Optimum currency area criteria was based on economic evaluation of costs and benefits, countries may decide to join a monetary union on the basis of political reasons, since the common currency may be a first step towards the creation of political union. OCA are not black and white issue. Some may be partially met and others not at all (Baldwin, Wyplosz, 2008).
3. Joining monetary union – arguments for and against Mundell’s theory of the optimal currency area was to become the starting point of controversies over the establishment of EMU. In his latest works Mundell has again returned to a cost-benefit analysis of monetary union attempting a systematic definition of the arguments for and against joining a currency area.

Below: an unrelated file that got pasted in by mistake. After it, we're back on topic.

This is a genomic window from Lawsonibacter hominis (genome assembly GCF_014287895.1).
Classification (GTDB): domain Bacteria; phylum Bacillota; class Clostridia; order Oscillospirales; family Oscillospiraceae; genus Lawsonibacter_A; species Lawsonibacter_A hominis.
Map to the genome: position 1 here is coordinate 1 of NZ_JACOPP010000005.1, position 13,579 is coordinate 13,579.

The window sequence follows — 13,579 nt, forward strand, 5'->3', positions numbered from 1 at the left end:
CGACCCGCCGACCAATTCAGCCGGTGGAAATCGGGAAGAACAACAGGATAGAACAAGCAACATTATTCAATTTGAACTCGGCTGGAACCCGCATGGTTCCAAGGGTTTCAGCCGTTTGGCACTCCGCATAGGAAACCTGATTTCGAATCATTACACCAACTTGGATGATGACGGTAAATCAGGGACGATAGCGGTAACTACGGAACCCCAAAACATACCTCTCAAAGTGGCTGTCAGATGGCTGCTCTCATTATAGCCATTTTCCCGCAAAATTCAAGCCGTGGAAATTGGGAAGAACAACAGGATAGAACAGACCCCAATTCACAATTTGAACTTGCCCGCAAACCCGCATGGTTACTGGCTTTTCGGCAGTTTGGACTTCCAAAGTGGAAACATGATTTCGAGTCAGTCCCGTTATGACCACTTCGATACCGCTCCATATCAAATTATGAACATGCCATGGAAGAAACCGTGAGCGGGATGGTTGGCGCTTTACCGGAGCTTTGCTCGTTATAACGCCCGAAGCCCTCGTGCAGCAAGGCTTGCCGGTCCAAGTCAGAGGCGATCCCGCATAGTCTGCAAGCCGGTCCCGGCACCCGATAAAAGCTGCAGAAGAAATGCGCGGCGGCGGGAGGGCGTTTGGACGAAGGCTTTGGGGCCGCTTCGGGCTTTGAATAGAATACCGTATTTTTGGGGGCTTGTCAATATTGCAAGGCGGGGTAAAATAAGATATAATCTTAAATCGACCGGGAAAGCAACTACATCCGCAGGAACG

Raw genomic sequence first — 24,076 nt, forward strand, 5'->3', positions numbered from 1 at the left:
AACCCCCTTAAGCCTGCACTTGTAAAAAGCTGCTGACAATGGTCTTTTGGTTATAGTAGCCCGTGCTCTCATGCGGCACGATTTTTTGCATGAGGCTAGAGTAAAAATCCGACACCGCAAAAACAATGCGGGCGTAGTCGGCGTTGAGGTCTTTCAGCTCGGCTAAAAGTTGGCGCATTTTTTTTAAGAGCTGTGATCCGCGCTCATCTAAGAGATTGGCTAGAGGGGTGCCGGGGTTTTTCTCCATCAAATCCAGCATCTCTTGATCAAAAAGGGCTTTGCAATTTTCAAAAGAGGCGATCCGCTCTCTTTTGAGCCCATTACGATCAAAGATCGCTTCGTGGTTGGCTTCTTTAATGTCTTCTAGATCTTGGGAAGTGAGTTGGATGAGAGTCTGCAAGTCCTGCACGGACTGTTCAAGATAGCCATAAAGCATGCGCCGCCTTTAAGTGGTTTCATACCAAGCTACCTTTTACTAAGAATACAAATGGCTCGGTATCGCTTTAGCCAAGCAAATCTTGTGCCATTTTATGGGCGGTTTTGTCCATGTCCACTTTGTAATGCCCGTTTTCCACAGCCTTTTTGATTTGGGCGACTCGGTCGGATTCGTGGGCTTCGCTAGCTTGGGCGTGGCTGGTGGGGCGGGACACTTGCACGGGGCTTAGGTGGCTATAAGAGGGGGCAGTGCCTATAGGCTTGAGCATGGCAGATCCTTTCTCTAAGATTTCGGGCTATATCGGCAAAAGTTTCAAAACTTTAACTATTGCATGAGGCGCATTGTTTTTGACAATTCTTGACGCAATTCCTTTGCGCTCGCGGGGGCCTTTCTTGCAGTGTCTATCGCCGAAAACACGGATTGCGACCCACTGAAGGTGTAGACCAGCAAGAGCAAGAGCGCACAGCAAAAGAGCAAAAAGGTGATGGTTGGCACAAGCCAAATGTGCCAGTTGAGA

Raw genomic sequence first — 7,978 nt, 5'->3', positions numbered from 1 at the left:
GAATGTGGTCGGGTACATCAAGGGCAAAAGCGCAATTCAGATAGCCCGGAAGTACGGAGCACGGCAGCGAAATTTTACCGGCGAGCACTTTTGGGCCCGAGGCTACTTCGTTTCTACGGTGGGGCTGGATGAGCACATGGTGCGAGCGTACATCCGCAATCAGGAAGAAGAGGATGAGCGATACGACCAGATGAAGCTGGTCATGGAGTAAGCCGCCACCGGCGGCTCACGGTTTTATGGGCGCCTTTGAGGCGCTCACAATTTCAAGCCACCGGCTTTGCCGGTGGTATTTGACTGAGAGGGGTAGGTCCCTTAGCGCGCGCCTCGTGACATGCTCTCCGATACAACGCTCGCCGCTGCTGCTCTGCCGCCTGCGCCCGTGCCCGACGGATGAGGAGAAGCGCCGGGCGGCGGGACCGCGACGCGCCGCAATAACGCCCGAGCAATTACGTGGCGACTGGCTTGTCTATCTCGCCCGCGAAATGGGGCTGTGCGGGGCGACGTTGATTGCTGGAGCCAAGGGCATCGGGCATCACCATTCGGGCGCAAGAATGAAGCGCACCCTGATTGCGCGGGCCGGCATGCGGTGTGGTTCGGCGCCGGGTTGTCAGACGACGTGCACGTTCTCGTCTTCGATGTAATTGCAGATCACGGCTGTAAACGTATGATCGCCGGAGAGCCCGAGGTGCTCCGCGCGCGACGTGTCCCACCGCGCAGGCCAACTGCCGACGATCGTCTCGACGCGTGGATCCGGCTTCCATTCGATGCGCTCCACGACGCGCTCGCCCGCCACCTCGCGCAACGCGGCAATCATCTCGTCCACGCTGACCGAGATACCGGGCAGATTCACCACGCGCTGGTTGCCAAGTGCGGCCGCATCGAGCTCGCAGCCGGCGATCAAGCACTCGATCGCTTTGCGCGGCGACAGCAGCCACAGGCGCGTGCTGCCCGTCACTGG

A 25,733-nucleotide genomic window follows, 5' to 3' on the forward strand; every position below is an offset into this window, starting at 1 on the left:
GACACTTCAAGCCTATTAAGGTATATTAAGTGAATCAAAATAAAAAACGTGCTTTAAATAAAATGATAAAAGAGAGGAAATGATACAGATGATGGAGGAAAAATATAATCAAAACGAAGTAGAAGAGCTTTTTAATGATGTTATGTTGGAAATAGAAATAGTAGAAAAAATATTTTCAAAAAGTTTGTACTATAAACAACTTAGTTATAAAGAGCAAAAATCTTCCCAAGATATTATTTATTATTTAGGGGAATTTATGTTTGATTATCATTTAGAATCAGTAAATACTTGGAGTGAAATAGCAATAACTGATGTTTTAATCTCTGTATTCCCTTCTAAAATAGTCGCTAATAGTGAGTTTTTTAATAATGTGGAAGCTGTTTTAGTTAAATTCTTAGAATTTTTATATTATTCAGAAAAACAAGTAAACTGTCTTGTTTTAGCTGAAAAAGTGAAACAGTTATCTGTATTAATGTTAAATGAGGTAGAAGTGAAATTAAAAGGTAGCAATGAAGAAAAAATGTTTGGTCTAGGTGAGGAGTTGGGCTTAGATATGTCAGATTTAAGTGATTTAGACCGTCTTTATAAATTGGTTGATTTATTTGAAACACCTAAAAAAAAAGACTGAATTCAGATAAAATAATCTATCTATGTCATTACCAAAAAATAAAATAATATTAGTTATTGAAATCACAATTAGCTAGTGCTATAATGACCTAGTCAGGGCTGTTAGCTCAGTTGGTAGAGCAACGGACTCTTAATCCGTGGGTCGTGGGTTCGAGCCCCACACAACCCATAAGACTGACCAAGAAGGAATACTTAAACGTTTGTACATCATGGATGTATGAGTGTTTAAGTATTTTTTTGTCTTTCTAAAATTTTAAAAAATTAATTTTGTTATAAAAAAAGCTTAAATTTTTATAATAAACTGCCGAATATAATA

According to Mundell (1997), a country should consider membership of a currency union, or zone with fixed exchange rates for these reasons: if the country has an interest to maintain a rate of inflation different from the rate of inflaKENNEN, P. B.: The Theory of Optimum Currency Areas:An Eclectic View, In: R. Mundell, A. Swoboda:
Monetary Problems of the International Economics. University of Chicago Press 1969.